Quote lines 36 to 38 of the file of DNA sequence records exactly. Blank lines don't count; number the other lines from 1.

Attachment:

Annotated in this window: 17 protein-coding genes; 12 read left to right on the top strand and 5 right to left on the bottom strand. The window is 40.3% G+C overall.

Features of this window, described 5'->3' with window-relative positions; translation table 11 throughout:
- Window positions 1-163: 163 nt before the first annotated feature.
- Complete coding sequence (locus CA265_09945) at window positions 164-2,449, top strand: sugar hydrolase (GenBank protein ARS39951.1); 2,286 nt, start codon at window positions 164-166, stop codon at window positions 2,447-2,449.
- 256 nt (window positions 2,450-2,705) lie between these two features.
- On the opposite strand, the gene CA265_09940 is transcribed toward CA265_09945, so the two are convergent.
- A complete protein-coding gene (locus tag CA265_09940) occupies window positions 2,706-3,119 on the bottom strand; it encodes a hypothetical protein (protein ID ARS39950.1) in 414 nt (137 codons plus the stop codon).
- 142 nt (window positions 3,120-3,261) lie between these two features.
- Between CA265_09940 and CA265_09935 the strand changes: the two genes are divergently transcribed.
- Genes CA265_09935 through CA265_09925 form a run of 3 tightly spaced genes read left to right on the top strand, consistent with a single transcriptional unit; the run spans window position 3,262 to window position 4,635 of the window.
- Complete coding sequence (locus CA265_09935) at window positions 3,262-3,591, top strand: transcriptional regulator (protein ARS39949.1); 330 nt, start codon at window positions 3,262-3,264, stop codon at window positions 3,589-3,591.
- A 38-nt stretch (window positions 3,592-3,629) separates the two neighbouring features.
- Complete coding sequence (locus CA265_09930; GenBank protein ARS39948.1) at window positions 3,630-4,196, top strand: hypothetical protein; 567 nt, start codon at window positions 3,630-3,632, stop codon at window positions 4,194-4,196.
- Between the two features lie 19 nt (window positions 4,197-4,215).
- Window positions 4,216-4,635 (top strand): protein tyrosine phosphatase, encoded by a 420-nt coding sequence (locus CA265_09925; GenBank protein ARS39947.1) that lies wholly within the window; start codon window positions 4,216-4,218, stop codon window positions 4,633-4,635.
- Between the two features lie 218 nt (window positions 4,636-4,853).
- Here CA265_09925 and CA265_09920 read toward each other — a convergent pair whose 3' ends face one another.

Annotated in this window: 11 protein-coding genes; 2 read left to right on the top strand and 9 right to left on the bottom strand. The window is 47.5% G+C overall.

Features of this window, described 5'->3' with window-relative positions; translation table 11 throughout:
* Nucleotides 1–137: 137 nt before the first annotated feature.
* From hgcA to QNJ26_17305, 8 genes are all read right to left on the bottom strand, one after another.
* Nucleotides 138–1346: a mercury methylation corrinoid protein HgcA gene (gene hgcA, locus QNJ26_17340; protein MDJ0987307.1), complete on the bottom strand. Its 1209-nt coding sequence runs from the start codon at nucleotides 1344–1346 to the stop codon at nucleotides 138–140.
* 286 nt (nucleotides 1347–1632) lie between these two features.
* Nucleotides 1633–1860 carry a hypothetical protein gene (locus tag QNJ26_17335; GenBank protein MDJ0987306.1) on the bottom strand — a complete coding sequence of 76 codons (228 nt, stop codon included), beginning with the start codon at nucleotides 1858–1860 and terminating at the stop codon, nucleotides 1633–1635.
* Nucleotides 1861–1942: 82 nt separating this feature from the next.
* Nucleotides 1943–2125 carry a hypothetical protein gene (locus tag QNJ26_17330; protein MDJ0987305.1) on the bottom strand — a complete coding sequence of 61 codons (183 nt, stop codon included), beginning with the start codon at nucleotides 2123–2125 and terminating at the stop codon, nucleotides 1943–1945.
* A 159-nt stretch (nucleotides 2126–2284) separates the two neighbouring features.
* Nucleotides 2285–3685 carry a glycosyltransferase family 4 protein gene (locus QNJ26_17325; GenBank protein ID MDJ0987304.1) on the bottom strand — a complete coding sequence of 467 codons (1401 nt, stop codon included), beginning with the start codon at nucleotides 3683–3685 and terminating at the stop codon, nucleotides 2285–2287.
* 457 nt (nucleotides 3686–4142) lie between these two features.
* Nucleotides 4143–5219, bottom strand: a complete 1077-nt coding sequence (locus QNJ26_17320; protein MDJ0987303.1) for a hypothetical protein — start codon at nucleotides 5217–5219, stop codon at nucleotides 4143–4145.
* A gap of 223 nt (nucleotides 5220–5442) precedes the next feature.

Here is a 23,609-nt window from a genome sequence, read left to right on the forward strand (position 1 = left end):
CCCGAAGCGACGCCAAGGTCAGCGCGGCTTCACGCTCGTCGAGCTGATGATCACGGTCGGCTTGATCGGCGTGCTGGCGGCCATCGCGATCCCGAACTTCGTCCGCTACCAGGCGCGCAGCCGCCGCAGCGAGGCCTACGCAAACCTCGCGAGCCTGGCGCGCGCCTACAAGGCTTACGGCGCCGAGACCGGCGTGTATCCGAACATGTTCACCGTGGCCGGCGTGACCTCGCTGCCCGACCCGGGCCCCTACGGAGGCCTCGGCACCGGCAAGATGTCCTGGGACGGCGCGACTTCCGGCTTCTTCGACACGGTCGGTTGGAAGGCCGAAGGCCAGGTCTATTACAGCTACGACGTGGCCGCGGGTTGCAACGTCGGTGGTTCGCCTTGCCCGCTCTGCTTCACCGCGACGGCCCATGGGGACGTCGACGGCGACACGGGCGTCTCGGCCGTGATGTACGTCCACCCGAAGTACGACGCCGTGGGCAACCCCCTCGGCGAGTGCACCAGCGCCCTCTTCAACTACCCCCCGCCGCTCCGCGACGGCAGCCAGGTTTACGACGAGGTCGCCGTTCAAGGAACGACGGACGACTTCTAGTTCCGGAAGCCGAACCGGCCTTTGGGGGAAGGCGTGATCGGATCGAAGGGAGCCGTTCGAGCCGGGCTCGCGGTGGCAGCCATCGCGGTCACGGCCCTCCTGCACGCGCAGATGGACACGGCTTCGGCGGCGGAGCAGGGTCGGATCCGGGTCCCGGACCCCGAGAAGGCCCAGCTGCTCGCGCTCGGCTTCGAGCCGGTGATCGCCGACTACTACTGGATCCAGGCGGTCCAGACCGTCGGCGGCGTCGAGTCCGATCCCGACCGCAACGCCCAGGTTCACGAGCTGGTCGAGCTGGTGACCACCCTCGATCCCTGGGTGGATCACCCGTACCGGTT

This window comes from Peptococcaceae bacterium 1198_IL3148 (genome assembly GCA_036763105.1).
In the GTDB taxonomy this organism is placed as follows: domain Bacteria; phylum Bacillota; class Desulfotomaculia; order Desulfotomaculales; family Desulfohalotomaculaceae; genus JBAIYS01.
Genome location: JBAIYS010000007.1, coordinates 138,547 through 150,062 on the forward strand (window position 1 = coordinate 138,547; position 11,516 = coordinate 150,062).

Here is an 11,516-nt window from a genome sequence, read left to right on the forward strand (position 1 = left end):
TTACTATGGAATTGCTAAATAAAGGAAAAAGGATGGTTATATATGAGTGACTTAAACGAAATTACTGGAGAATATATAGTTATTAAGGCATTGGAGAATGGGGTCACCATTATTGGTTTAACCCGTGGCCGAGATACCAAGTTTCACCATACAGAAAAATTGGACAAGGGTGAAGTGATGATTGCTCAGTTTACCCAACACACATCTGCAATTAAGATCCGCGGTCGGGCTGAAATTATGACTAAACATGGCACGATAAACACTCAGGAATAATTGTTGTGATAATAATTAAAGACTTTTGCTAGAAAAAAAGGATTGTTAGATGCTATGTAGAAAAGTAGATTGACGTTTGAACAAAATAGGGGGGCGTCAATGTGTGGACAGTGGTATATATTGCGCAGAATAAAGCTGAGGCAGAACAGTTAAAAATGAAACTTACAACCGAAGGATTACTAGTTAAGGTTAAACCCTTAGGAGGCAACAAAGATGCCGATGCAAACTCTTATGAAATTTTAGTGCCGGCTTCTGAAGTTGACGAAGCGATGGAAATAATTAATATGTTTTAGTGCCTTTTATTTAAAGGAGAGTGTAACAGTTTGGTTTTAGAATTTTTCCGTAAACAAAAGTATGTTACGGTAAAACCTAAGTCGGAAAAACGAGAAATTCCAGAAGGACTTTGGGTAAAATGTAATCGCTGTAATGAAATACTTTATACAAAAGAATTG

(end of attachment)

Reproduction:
Genome location: JBAIYS010000007.1, coordinates 138,547 through 150,062 on the forward strand (window position 1 = coordinate 138,547; position 11,516 = coordinate 150,062).

Here is an 11,516-nt window from a genome sequence, read left to right on the forward strand (position 1 = left end):
TTACTATGGAATTGCTAAATAAAGGAAAAAGGATGGTTATATATGAGTGACTTAAACGAAATTACTGGAGAATATATAGTTATTAAGGCATTGGAGAATGGGGTCACCATTATTGGTTTAACCCGTGGCCGAGATACCAAGTTTCACCATACAGAAAAATTGGACAAGGGTGAAGTGATGATTGCTCAGTTTACCCAACACACATCTGCAATTAAGATCCGCGGTCGGGCTGAAATTATGACTAAACATGGCACGATAAACACTCAGGAATAATTGTTGTGATAATAATTAAAGACTTTTGCTAGAAAAAAAGGATTGTTAGATGCTATGTAGAAAAGTAGATTGACGTTTGAACAAAATAGGGGGGCGTCAATGTGTGGACAGTGGTATATATTGCGCAGAATAAAGCTGAGGCAGAACAGTTAAAAATGAAACTTACAACCGAAGGATTACTAGTTAAGGTTAAACCCTTAGGAGGCAACAAAGATGCCGATGCAAACTCTTATGAAATTTTAGTGCCGGCTTCTGAAGTTGACGAAGCGATGGAAATAATTAATATGTTTTAGTGCCTTTTATTTAAAGGAGAGTGTAACAGTTTGGTTTTAGAATTTTTCCGTAAACAAAAGTATGTTACGGTAAAACCTAAGTCGGAAAAACGAGAAATTCCAGAAGGACTTTGGGTAAAATGTAATCGCTGTAATGAAATACTTTATACAAAAGAATTG